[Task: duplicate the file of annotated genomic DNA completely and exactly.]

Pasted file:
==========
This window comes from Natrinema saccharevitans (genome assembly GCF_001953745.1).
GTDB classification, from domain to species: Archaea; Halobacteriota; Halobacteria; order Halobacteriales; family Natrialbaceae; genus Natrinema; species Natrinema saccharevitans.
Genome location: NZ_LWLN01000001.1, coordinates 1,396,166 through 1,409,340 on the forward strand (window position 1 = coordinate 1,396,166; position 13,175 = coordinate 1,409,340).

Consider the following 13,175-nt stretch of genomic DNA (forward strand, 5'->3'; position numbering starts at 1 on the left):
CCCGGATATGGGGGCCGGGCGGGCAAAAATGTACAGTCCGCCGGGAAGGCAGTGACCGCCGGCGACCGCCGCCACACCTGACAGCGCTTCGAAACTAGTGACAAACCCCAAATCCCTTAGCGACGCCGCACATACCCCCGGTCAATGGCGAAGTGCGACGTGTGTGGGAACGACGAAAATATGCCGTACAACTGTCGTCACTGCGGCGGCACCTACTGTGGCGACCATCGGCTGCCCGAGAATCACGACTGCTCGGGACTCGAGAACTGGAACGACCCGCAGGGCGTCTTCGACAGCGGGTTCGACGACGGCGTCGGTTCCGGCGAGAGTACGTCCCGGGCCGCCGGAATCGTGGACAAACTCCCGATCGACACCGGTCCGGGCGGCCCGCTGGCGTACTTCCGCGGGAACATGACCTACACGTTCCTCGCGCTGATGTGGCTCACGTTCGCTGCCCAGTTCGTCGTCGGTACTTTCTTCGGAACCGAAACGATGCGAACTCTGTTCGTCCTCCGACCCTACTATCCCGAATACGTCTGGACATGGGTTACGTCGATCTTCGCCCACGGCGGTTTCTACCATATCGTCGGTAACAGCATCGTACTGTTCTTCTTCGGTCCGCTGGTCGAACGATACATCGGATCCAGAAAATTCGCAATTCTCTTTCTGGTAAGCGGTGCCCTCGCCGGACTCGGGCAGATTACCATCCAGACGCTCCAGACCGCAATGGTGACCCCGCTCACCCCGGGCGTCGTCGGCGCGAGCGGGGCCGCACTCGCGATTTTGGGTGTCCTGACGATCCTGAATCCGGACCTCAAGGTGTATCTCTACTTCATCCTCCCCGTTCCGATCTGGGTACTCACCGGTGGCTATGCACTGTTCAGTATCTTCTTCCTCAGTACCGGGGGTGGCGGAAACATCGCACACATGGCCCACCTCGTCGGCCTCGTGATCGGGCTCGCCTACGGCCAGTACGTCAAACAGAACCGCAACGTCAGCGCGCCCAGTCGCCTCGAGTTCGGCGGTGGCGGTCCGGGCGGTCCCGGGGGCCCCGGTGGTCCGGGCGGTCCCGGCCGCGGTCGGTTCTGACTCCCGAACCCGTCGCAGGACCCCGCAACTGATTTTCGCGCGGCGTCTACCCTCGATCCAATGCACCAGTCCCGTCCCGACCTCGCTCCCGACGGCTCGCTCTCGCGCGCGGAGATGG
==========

This window comes from Natrinema saccharevitans (genome assembly GCF_001953745.1).
GTDB classification, from domain to species: Archaea; Halobacteriota; Halobacteria; order Halobacteriales; family Natrialbaceae; genus Natrinema; species Natrinema saccharevitans.
Genome location: NZ_LWLN01000001.1, coordinates 1,396,166 through 1,409,340 on the forward strand (window position 1 = coordinate 1,396,166; position 13,175 = coordinate 1,409,340).

Consider the following 13,175-nt stretch of genomic DNA (forward strand, 5'->3'; position numbering starts at 1 on the left):
CCCGGATATGGGGGCCGGGCGGGCAAAAATGTACAGTCCGCCGGGAAGGCAGTGACCGCCGGCGACCGCCGCCACACCTGACAGCGCTTCGAAACTAGTGACAAACCCCAAATCCCTTAGCGACGCCGCACATACCCCCGGTCAATGGCGAAGTGCGACGTGTGTGGGAACGACGAAAATATGCCGTACAACTGTCGTCACTGCGGCGGCACCTACTGTGGCGACCATCGGCTGCCCGAGAATCACGACTGCTCGGGACTCGAGAACTGGAACGACCCGCAGGGCGTCTTCGACAGCGGGTTCGACGACGGCGTCGGTTCCGGCGAGAGTACGTCCCGGGCCGCCGGAATCGTGGACAAACTCCCGATCGACACCGGTCCGGGCGGCCCGCTGGCGTACTTCCGCGGGAACATGACCTACACGTTCCTCGCGCTGATGTGGCTCACGTTCGCTGCCCAGTTCGTCGTCGGTACTTTCTTCGGAACCGAAACGATGCGAACTCTGTTCGTCCTCCGACCCTACTATCCCGAATACGTCTGGACATGGGTTACGTCGATCTTCGCCCACGGCGGTTTCTACCATATCGTCGGTAACAGCATCGTACTGTTCTTCTTCGGTCCGCTGGTCGAACGATACATCGGATCCAGAAAATTCGCAATTCTCTTTCTGGTAAGCGGTGCCCTCGCCGGACTCGGGCAGATTACCATCCAGACGCTCCAGACCGCAATGGTGACCCCGCTCACCCCGGGCGTCGTCGGCGCGAGCGGGGCCGCACTCGCGATTTTGGGTGTCCTGACGATCCTGAATCCGGACCTCAAGGTGTATCTCTACTTCATCCTCCCCGTTCCGATCTGGGTACTCACCGGTGGCTATGCACTGTTCAGTATCTTCTTCCTCAGTACCGGGGGTGGCGGAAACATCGCACACATGGCCCACCTCGTCGGCCTCGTGATCGGGCTCGCCTACGGCCAGTACGTCAAACAGAACCGCAACGTCAGCGCGCCCAGTCGCCTCGAGTTCGGCGGTGGCGGTCCGGGCGGTCCCGGGGGCCCCGGTGGTCCGGGCGGTCCCGGCCGCGGTCGGTTCTGACTCCCGAACCCGTCGCAGGACCCCGCAACTGATTTTCGCGCGGCGTCTACCCTCGATCCAATGCACCAGTCCCGTCCCGACCTCGCTCCCGACGGCTCGCTCTCGCGCGCGGAGATGG